Today’s athletes are fearless as they use their immense cache to combat important issues such as racial injustice, gender inequality, and voter suppression.

The greatest basketball player ever, LeBron James, uses his enormous platform to work for change. The “King” has pledged in excess of $100 million dollars to education.

For those who dispute that number, James will pay for 2,300 full scholarships to the University of Akron over the next ten years. Each scholarship is valued at $45,000. I’m pretty good at math. 2,300 X $45,000 = $105 million. Fact, not opinion.

Scores of current NBA stars have worked hard to fight for justice.

NFL stars aren’t as secure as NBA players when it comes to speaking out on these important issues.

Case in point, Colin Kaepernick, who lost his career because he kneeled during the National Anthem in protest of systemic police brutality against unarmed black men. In light of the brutal killing of George Floyd at the knee of a Minneapolis Police Officer, the former 49ers quarterback has gone from outcast to clairvoyant.

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However, the tide may be changing. Kansas City Chiefs quarterback Patrick Mahomes has jumped in with both feet and spoken clearly that suppression of black voters is a major issue. When the league’s best player talks about these types of issues, the paradigm moves, to the point where NFL Commissioner Roger Goodell recently admitted that the league made mistakes three years ago during the kneeling controversy. Goodell recently encouraged players to express their feelings in the upcoming season.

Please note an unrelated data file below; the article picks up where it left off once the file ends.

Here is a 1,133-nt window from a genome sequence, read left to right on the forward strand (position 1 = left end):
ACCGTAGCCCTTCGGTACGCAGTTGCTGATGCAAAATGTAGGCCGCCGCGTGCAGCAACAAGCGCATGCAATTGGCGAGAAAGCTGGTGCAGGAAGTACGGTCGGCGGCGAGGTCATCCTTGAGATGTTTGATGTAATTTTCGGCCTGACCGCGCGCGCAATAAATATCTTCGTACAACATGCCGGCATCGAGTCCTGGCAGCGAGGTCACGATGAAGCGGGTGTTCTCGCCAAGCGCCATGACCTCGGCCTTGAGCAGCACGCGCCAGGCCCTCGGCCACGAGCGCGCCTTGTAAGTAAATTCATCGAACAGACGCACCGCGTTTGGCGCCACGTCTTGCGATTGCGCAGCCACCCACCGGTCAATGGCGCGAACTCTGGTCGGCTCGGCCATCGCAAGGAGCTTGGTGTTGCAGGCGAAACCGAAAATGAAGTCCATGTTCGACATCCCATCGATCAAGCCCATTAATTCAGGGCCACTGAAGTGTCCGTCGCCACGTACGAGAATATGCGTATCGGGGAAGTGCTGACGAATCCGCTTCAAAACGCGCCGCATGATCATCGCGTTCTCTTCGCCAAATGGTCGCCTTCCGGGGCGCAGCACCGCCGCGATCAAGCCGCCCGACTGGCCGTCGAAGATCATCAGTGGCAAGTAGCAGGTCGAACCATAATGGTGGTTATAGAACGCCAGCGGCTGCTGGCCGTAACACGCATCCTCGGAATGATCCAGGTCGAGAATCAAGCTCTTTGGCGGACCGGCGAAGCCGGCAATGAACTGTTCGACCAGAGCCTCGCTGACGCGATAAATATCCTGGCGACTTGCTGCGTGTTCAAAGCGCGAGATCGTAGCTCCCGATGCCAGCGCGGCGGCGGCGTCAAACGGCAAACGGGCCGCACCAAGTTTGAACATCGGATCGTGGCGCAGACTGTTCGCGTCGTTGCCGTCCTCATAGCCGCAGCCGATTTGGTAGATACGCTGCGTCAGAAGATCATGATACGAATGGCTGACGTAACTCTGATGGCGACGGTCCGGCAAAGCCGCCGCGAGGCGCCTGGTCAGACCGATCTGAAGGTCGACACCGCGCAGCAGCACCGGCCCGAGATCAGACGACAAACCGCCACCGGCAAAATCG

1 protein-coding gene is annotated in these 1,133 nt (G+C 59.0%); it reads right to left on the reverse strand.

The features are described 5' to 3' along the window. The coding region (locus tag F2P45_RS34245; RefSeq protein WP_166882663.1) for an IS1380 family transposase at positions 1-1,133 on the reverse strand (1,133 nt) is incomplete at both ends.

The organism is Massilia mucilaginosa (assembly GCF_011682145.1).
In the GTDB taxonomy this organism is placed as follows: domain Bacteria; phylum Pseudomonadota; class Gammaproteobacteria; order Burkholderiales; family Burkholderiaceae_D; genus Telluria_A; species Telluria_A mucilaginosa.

All of these great athletes put their neck out and were ready, willing, and able to accept blowback for their social awareness.

And then, there is Kyrie Irving.

The Brooklyn Nets guard is out for the season following shoulder surgery. Yet, Irving is the leading voice among some NBA players opposed to the resumption of play in late July in a “bubble city” setting at Bay Lake, Florida, near Orlando.